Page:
// compute and return volume
double volume() {
return width * height * depth;
class OverloadCons2 {
public static void main(String args[]) {
// create boxes using the various constructors
Box mybox1 = new Box(10, 20, 15);
Box mybox2 = new Box();
Box mycube = new Box(7);
Box myclone = new Box(mybox1); // create copy of mybox1
double vol;
// get volume of first box
vol = mybox1.volume();
System.out.println("Volume of mybox1 is " + vol);
// get volume of second box
vol = mybox2.volume();
System.out.println("Volume of mybox2 is " + vol);
// get volume of cube
vol = mycube.volume();
System.out.println("Volume of cube is " + vol);
// get volume of clone
vol = myclone.volume();
System.out.println("Volume of clone is " + vol);
As you will see when you begin to create your own classes, providing many forms
of constructors is usually required to allow objects to be constructed in a convenient and
efficient manner.
A Closer Look at Argument Passing
In general, there are two ways that a computer language can pass an argument to a subroutine.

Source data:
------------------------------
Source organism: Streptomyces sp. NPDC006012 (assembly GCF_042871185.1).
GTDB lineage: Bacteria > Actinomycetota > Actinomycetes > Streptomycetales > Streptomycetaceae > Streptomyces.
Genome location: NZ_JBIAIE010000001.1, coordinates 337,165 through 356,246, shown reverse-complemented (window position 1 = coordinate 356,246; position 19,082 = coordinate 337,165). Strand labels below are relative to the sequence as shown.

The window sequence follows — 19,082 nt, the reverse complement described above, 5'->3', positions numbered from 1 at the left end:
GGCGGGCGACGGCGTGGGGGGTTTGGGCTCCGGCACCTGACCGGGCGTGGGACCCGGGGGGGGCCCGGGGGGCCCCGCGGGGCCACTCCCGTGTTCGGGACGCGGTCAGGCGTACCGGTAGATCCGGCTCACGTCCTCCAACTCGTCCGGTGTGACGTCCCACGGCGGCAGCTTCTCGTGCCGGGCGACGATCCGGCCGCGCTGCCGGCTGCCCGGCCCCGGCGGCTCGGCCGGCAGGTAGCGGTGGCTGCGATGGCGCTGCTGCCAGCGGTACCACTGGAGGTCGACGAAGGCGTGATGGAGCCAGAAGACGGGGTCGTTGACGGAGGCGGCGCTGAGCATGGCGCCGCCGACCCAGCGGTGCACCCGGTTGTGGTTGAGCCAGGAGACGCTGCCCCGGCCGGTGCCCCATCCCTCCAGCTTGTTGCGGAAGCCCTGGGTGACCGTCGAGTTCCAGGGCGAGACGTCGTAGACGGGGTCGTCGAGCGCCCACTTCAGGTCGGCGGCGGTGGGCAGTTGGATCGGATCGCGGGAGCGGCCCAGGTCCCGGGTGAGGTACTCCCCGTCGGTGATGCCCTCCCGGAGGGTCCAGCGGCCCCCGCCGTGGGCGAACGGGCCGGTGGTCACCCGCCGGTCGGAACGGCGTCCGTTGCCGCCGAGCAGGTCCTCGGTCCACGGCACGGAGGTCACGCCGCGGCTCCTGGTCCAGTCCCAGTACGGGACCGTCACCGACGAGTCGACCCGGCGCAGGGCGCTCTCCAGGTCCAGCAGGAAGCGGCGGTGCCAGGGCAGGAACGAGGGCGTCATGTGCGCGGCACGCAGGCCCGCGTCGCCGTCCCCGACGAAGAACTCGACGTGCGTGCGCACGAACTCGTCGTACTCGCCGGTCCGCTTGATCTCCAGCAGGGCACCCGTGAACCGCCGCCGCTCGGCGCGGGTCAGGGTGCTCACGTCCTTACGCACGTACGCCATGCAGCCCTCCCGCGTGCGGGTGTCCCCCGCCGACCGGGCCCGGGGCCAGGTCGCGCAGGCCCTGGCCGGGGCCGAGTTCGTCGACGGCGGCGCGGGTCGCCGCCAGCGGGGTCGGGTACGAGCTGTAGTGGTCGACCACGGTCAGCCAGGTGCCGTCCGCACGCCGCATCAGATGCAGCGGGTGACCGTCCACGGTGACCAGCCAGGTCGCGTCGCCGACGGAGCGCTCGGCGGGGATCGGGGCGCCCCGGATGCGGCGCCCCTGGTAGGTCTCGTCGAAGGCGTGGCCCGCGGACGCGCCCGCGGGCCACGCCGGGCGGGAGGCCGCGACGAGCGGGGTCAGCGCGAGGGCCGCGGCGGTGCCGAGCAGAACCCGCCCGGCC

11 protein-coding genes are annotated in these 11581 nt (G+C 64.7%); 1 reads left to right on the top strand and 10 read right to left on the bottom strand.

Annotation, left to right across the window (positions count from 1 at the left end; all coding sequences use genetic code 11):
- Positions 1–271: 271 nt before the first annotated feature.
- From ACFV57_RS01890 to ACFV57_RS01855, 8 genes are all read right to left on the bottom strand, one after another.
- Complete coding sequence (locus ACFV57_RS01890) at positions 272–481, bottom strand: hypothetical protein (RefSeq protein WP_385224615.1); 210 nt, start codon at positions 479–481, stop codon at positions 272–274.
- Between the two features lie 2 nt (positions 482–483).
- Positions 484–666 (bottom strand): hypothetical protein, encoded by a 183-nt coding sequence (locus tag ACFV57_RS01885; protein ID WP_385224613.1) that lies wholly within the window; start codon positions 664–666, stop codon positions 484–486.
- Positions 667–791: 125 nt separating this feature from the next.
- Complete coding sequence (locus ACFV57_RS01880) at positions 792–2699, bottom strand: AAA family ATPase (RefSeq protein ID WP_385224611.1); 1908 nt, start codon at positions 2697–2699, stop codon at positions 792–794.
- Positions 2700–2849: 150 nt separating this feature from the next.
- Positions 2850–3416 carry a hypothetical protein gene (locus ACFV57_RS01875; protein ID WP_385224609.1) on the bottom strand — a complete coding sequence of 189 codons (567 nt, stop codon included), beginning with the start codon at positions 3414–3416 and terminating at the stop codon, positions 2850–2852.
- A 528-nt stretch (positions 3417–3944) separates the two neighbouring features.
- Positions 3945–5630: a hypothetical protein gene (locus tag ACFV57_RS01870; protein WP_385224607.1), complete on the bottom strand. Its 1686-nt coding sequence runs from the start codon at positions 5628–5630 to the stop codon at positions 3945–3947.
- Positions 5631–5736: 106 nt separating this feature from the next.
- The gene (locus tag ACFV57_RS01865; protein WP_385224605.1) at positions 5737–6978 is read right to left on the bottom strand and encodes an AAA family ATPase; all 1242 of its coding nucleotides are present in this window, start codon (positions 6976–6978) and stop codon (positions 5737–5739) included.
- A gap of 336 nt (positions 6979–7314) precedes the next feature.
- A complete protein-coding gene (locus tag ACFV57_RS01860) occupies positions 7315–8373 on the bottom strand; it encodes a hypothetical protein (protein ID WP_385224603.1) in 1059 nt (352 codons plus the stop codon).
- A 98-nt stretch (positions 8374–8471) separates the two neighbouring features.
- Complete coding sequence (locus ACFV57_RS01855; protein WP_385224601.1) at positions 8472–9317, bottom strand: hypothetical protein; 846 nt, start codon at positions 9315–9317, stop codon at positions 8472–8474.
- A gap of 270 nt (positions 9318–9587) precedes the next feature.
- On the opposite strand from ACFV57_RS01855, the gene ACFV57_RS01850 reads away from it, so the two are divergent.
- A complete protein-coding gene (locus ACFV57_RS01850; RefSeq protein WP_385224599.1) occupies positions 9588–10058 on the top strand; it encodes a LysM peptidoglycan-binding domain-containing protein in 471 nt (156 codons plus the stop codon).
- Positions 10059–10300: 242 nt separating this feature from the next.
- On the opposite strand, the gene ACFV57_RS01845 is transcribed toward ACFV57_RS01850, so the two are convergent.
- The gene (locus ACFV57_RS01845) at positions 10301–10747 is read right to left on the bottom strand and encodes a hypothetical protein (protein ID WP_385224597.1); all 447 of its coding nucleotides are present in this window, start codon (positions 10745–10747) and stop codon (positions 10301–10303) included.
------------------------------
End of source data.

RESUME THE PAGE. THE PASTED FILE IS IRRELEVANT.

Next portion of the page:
The first way is call-by-value. This approach copies the value of an argument into the formal
parameter of the subroutine. Therefore, changes made to the parameter of the subroutine
have no effect on the argument. The second way an argument can be passed is call-by-reference.
In this approach, a reference to an argument (not the value of the argument) is passed to the
parameter. Inside the subroutine, this reference is used to access the actual argument specified
in the call. This means that changes made to the parameter will affect the argument used to
call the subroutine. As you will see, Java uses both approaches, depending upon what is passed.
In Java, when you pass a primitive type to a method, it is passed by value. Thus, what
occurs to the parameter that receives the argument has no effect outside the method. For
example, consider the following program:
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